The title to this article is inspired by what historians of journalism will look back on as one of the bravest pieces of Op-Ed journalism in the 21st century. On February 5th 2011, the Guayaquil-based newspaper El Universo published an Op-Ed piece titled “NO a las mentiras”. The title of that piece translates to “NO to lies”. The aforementioned opinion piece was written by Opinion Page Editor Emilio Palacio.
In the piece, Palacio criticized the manner in which President Correa of Ecuador had handled the aftermath of a police mutiny (an illegal and unfortunate event) in 2010. Mr. Palacio alleged that there was a sort of legal double standard in which prominent politicians are favored by the President over the common policeman. Also, throughout his opinion piece, Mr. Palacio consistently referred to President Correa as “The Dictator” and to his government as “The Dictatorship”.
Ultimately, the thin-skinned President successfully bullied his country’s legal system into accepting his libel case against El Universo, Mr. Palacio, and three executives of the newspaper. In July 2011, the politicized court system ruled that the four defendants should be sentenced to three years in jail and be ordered to pay a total of US $40 million in damages. Due to the co-opting of the legal system by President Correa, this forced Mr. Palacio to flee his country. Thankfully, Mr. Palacio was granted asylum in the United States. Long after the damage was done, President Correa pardoned the four defendants of their “crimes” in February of 2012. In 2007 (Mr. Correa’s first year as President), Reporters Without Borders ranked press freedom in Ecuador in 56th place. In 2013, Reporters Without Borders ranked Ecuador’s press freedom 119th in the world.
On January 23rd 2013, the Ecuadorian Ambassador to the U.S., Nathalie Cely spoke to students at The College of William & Mary in Williamsburg, Virginia. The title of her lecture was, “Why Smart and Sustainable Investment Matters: Lessons from Ecuador.” The Ambassador’s speech touched on a number of different topics related to the socioeconomic development of Ecuador under President Rafael Correa. Initially, Ambassador Cely’s speech consisted of citing a variety of statistics about her country’s healthy GDP growth in recent years and attributing that growth to President Correa’s socialist (a term she used proudly) economic policies.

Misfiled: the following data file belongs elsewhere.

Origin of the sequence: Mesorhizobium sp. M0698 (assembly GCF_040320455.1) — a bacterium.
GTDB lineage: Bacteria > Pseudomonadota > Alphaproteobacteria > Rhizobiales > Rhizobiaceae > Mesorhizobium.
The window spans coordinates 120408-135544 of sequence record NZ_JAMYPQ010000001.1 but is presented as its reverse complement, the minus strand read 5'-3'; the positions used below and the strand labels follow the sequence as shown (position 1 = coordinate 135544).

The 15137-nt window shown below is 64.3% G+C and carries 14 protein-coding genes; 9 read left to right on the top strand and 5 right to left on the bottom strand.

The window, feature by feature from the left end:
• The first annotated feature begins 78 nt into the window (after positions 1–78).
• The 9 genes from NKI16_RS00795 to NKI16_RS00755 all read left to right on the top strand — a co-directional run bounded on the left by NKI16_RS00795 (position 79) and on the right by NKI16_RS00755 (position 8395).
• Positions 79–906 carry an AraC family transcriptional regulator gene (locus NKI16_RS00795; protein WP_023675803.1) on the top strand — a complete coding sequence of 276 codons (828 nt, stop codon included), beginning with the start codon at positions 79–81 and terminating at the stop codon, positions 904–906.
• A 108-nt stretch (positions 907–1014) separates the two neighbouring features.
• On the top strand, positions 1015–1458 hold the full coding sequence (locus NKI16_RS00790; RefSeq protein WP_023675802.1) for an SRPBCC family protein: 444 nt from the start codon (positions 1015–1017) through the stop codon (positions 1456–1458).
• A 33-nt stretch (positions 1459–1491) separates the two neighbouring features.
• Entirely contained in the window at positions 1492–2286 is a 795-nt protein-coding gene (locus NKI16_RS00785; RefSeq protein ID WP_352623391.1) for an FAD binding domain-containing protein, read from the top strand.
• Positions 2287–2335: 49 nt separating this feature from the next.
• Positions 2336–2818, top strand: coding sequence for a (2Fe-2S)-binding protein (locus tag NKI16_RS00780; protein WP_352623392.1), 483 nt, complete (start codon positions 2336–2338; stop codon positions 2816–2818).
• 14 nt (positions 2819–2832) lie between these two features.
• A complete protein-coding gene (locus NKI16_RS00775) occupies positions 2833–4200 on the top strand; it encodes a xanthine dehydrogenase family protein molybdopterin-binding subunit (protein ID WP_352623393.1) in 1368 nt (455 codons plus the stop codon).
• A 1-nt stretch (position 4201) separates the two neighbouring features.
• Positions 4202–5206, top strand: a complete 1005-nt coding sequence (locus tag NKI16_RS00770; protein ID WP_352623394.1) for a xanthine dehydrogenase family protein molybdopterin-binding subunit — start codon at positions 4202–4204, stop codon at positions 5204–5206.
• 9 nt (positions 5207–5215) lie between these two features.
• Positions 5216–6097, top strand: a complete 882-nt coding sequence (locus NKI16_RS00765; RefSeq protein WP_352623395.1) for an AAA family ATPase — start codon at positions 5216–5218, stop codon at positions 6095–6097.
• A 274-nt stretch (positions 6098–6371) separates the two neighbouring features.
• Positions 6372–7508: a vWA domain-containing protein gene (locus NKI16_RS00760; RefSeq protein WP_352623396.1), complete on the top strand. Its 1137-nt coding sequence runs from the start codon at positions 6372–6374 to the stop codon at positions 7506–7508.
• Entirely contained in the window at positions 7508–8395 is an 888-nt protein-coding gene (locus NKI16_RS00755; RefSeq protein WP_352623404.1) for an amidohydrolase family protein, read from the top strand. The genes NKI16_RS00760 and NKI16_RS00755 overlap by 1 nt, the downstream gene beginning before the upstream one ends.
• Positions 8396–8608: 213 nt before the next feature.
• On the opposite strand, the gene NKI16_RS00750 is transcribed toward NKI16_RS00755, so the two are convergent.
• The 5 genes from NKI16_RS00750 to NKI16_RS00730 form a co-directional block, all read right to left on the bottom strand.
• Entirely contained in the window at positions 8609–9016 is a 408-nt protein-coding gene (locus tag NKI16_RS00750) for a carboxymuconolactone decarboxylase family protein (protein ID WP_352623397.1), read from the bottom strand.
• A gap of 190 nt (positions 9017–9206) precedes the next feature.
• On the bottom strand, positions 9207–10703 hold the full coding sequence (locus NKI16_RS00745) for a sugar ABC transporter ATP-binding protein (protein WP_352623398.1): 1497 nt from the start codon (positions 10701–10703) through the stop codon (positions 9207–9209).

However in Davos, Switzerland, attendees of the 2014 World Economic Forum were not talking about President Correa’s ALBA (Bolivarian Alliance for the Peoples of Our America). In all likelihood, very few people at Davos have even heard of ALBA which is an ideological gathering of poorly managed economies. Instead, many Davos attendees went to a talk entitled, “The Promise of the Pacific Alliance”. The Pacific Alliance is the economic union between Peru, Chile, Colombia and Mexico which was founded in 2011. Although it is less than three years old, the Pacific Alliance is already the most promising Latin American trade bloc. As a matter of fact, when calculating the average of annual GDP growth (%) from 2007 (when President Correa took office) through 2012, ALBA economies only grew on average 2.4% in comparison to Pacific Alliance economies which grew on average 4.42%. Therefore, it is clear that free market policies foster growth while state-led efforts produce sluggish results at best. Even among the ALBA economies with steady growth such as Ecuador and Venezuela, they have only enjoyed economic growth thanks to high oil prices and unsustainable welfare spending.